Examples of the architecture of the Fatimid period are the mosque El Azhar and Hakim Be Amr Allah Mosque. The following period was that of the Ayyubids, and citadel is the best example of the art and architecture of this time period in Egypt. The Mausoleum of Sultan Al Mansour Qalawon symbolizes the Mamluk Bahri. The Mamluk Bahri Mamluks Circassean follow and they built many school buildings like the Mausoleum of El Zahir Baybers and Mausoleum of Sultan El Ghuri. Mosque of Mohammed Ali embodied the Ottoman period.












Jewel Palace

 The Jewel Palace (Qaser Al Gawhara) in the Citadel



I have lived in Cairo all of my life. That's 27 years, but perhaps surprisingly, I had in all that time never visited the Citadel, though of course it is a very famous monument that of which I was aware. I am sure there were some trips organized by my school, but somehow I missed going. The Citadel is considered a museum for Islamic architecture and was the home of various Egyptian rulers for more than 700 years.

It was founded in the year 1176 by the famous Muslim Commander Salah al-Din Yusuf Ibn Syyub (Saladin). The Citadel is one of the main tourist attractions in Cairo these days and the southern part of it, where the Mohamed Ali Mosque is located, is the place most visited by tourists.
 Jewel Palace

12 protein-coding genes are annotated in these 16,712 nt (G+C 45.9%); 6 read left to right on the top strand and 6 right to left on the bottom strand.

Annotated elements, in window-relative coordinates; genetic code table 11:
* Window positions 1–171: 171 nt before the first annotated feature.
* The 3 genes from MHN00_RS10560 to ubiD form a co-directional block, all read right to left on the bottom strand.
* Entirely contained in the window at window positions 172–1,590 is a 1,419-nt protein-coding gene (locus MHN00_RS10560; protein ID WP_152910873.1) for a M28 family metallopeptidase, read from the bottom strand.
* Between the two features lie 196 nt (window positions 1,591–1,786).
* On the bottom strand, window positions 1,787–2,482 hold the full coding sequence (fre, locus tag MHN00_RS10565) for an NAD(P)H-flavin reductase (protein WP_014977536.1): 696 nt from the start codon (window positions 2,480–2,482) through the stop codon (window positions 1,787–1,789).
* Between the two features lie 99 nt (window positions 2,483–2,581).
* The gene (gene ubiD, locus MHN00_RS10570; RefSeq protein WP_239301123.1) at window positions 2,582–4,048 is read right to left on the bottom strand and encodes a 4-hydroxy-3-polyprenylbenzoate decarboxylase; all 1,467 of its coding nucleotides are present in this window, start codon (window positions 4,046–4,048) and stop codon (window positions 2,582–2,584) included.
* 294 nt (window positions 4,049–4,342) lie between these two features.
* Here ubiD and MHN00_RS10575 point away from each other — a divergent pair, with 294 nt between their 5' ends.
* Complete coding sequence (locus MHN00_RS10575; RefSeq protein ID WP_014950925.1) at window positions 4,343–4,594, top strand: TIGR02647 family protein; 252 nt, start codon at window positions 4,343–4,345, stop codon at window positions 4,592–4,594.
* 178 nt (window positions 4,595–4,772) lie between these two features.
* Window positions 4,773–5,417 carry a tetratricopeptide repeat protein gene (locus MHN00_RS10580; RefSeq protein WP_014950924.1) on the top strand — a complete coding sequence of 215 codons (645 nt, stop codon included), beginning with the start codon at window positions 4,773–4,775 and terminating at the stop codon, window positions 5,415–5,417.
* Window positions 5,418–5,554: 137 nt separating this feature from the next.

Jewel Palace


There are actually a number of museums located on the grounds of the Citadel. There is the Military Museum, built by Mohamed Ali in 1827. It was the residence for the Egyptian ruler's family until 1874 when Khedive Ismail moved to the newly built Abdeen Palace. The display of the museum consists mainly of uniforms and weapons.

The Police Museum is also found in the Citadel and this small museum illustrates the history of the Egyptian police, which is more than a little interesting. The display consists of weapons, uniforms, and pictures of famous historical Egyptian criminals like Rayya and Sekina, Egypt's version of Jack the Ripper. The two sisters murdered more than 15 women in Alexandria at the beginning of the 20th century.

I took in these museums, but they were not the main reason for my visit I had come to see Qaser Al Gawhara. This was where Mohamed Ali massacred the Mamluks leaders, thus forever ending their long influence on Egypt, and in fact, making Egypt capable leaving behind its feudal past so that it could enter the modern world.